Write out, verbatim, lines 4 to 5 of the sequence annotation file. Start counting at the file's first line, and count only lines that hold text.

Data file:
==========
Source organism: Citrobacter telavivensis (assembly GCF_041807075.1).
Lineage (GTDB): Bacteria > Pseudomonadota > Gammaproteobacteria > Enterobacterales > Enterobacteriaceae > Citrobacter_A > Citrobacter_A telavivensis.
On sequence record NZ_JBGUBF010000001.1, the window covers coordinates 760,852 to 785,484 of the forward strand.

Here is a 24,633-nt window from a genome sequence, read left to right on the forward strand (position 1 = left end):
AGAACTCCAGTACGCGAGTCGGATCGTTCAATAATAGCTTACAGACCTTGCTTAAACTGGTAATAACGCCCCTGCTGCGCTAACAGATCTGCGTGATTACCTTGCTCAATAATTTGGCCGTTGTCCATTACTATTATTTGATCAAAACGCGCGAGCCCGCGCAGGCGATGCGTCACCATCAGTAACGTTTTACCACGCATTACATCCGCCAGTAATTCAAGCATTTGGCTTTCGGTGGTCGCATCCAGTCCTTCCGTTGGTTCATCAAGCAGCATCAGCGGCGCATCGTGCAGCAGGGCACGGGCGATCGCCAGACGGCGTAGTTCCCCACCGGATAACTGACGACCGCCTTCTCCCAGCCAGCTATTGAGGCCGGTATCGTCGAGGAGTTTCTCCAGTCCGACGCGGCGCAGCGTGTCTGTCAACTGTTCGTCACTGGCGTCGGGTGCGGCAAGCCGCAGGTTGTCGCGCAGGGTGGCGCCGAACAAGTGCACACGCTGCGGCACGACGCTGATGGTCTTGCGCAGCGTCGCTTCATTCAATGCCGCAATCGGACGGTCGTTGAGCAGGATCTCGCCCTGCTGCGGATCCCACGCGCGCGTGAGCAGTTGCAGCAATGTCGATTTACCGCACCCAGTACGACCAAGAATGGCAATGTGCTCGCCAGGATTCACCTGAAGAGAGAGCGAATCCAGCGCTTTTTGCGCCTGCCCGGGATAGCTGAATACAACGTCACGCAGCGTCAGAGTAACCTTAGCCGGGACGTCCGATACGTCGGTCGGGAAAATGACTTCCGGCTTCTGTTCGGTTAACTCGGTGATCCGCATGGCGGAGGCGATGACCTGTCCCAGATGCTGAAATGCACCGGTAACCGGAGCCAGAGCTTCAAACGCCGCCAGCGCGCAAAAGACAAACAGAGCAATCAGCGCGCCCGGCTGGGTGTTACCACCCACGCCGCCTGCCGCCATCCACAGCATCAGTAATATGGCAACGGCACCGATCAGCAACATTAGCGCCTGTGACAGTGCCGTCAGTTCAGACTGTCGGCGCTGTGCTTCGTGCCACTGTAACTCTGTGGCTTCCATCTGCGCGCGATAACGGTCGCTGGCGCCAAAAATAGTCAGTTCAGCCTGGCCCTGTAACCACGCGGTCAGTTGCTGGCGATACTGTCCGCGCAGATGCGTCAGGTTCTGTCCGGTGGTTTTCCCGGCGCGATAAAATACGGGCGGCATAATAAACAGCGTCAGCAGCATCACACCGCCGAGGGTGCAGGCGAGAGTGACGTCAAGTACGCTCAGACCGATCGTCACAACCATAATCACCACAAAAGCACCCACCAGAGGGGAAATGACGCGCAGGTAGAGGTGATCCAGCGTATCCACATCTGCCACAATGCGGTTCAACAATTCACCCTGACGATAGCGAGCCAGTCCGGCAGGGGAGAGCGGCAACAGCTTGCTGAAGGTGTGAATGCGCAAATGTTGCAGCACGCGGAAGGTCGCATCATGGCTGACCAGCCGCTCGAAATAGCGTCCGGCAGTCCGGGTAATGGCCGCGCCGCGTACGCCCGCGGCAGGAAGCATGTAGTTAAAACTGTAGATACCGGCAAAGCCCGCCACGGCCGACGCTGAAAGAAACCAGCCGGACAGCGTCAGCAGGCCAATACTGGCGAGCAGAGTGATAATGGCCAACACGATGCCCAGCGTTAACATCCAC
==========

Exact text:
Here is a 24,633-nt window from a genome sequence, read left to right on the forward strand (position 1 = left end):
AGAACTCCAGTACGCGAGTCGGATCGTTCAATAATAGCTTACAGACCTTGCTTAAACTGGTAATAACGCCCCTGCTGCGCTAACAGATCTGCGTGATTACCTTGCTCAATAATTTGGCCGTTGTCCATTACTATTATTTGATCAAAACGCGCGAGCCCGCGCAGGCGATGCGTCACCATCAGTAACGTTTTACCACGCATTACATCCGCCAGTAATTCAAGCATTTGGCTTTCGGTGGTCGCATCCAGTCCTTCCGTTGGTTCATCAAGCAGCATCAGCGGCGCATCGTGCAGCAGGGCACGGGCGATCGCCAGACGGCGTAGTTCCCCACCGGATAACTGACGACCGCCTTCTCCCAGCCAGCTATTGAGGCCGGTATCGTCGAGGAGTTTCTCCAGTCCGACGCGGCGCAGCGTGTCTGTCAACTGTTCGTCACTGGCGTCGGGTGCGGCAAGCCGCAGGTTGTCGCGCAGGGTGGCGCCGAACAAGTGCACACGCTGCGGCACGACGCTGATGGTCTTGCGCAGCGTCGCTTCATTCAATGCCGCAATCGGACGGTCGTTGAGCAGGATCTCGCCCTGCTGCGGATCCCACGCGCGCGTGAGCAGTTGCAGCAATGTCGATTTACCGCACCCAGTACGACCAAGAATGGCAATGTGCTCGCCAGGATTCACCTGAAGAGAGAGCGAATCCAGCGCTTTTTGCGCCTGCCCGGGATAGCTGAATACAACGTCACGCAGCGTCAGAGTAACCTTAGCCGGGACGTCCGATACGTCGGTCGGGAAAATGACTTCCGGCTTCTGTTCGGTTAACTCGGTGATCCGCATGGCGGAGGCGATGACCTGTCCCAGATGCTGAAATGCACCGGTAACCGGAGCCAGAGCTTCAAACGCCGCCAGCGCGCAAAAGACAAACAGAGCAATCAGCGCGCCCGGCTGGGTGTTACCACCCACGCCGCCTGCCGCCATCCACAGCATCAGTAATATGGCAACGGCACCGATCAGCAACATTAGCGCCTGTGACAGTGCCGTCAGTTCAGACTGTCGGCGCTGTGCTTCGTGCCACTGTAACTCTGTGGCTTCCATCTGCGCGCGATAACGGTCGCTGGCGCCAAAAATAGTCAGTTCAGCCTGGCCCTGTAACCACGCGGTCAGTTGCTGGCGATACTGTCCGCGCAGATGCGTCAGGTTCTGTCCGGTGGTTTTCCCGGCGCGATAAAATACGGGCGGCATAATAAACAGCGTCAGCAGCATCACACCGCCGAGGGTGCAGGCGAGAGTGACGTCAAGTACGCTCAGACCGATCGTCACAACCATAATCACCACAAAAGCACCCACCAGAGGGGAAATGACGCGCAGGTAGAGGTGATCCAGCGTATCCACATCTGCCACAATGCGGTTCAACAATTCACCCTGACGATAGCGAGCCAGTCCGGCAGGGGAGAGCGGCAACAGCTTGCTGAAGGTGTGAATGCGCAAATGTTGCAGCACGCGGAAGGTCGCATCATGGCTGACCAGCCGCTCGAAATAGCGTCCGGCAGTCCGGGTAATGGCCGCGCCGCGTACGCCCGCGGCAGGAAGCATGTAGTTAAAACTGTAGATACCGGCAAAGCCCGCCACGGCCGACGCTGAAAGAAACCAGCCGGACAGCGTCAGCAGGCCAATACTGGCGAGCAGAGTGATAATGGCCAACACGATGCCCAGCGTTAACATCCAC